New York City Health Atlas

Injury ER Visits

Compare This Metric

Description

Number of emergency room visits for injuries, poisonings, or accidents.


Calculation

Number of ER visits for injuries per 1,000 population.


Source

Statewide Planning and Research Cooperative System (SPARCS) Outpatient Data, 2011-2013.


Years of Data

2011-2013


Additional Resources

City Wide Average

76.0

Census Tract 3020100 Average

45.2

Averages

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76.0 City-Wide
82.9 Brooklyn
45.2 Tract

Census Tract 3020100

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Injury ER Visit Rate Population (2011-2013)
All 45.2 10,339

Sex

Female 42.1 5,799
Male 63.5 4,537

Race/Ethnicity

Asian/Pacific Islander 91.5 306
Black 45.6 4,689
Hispanic 116.0 871
White 29.0 4,003

Age

0-14 years 78.5 1,300
15-24 years 95.0 800
25-34 years 29.6 2,978
35-44 years 25.8 2,131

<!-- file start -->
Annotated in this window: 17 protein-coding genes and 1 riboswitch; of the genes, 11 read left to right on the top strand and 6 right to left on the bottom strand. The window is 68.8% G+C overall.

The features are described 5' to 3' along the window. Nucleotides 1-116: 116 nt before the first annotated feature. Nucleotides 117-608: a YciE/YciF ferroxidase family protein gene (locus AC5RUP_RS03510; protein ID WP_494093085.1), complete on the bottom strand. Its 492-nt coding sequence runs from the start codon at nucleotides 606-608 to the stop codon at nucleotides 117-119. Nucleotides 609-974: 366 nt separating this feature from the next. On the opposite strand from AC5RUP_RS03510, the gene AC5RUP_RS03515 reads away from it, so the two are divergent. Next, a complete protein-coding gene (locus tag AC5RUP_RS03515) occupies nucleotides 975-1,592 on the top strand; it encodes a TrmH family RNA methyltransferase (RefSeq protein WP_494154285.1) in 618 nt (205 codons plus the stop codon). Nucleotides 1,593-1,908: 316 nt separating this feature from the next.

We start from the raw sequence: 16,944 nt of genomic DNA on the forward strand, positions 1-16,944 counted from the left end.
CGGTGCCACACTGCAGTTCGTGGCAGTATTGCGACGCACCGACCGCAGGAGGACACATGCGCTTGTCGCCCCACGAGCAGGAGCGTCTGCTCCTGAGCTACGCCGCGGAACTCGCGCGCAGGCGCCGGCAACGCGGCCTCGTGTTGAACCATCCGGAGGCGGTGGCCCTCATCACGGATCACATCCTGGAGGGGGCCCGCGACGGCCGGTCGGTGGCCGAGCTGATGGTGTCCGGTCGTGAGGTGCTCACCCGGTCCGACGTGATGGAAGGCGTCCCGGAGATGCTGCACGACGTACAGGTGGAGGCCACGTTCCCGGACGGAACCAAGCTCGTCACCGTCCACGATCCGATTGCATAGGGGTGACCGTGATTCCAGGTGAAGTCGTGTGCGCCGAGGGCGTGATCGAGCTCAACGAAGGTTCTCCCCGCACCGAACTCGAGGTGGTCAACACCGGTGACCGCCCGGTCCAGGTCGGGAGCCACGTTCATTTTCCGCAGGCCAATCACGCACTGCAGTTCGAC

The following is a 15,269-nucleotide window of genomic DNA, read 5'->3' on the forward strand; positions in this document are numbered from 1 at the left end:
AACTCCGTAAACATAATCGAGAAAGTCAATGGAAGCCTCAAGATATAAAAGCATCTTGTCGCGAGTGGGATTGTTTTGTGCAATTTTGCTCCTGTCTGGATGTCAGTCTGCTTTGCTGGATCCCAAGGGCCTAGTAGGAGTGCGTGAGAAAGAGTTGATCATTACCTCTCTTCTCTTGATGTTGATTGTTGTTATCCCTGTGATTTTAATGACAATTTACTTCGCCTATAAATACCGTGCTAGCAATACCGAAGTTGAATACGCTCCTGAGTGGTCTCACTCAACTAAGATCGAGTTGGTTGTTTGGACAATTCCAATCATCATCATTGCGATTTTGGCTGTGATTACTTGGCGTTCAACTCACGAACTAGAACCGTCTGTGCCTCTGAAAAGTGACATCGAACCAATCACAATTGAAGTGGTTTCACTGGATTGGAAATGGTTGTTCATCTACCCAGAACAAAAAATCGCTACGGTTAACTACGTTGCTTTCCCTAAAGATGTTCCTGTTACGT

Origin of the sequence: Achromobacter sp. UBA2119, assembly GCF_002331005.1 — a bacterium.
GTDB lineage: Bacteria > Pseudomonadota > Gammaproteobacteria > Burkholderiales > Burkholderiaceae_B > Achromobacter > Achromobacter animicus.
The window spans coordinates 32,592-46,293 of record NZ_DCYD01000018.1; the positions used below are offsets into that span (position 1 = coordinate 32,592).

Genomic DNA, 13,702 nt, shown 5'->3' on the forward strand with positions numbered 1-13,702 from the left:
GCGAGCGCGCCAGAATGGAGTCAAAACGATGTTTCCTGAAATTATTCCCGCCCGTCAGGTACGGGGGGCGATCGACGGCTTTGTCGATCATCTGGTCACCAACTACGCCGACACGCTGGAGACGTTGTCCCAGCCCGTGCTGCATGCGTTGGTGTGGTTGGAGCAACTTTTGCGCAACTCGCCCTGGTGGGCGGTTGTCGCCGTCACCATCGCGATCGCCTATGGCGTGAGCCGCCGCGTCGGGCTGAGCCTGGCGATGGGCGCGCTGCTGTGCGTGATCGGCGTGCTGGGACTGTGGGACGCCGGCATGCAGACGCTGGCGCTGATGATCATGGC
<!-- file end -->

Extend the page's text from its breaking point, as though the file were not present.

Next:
45-54 years 45.9 1,221
55-64 years 42.5 871
65-74 years 41.7 744
75+ years 78.0 282
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Correlation Is Not Causation

In statistics, correlation is a measure of association between two numeric variables. The strength of correlation between two variables is represented by the correlation coefficient, represented by the abbreviation r. Correlation coefficients range between -1 to 1.

Though the correlation coefficient indicates the strength of an association, it does not provide information about whether the change in one variable is caused by the other.

For example, if the correlation between adult smoking prevalence and child poverty is 0.7—a strong correlation—we cannot say either that adult smoking causes child poverty or, inversely, that child poverty causes smoking. We only know that as one of these variables increases, the other tends to increases.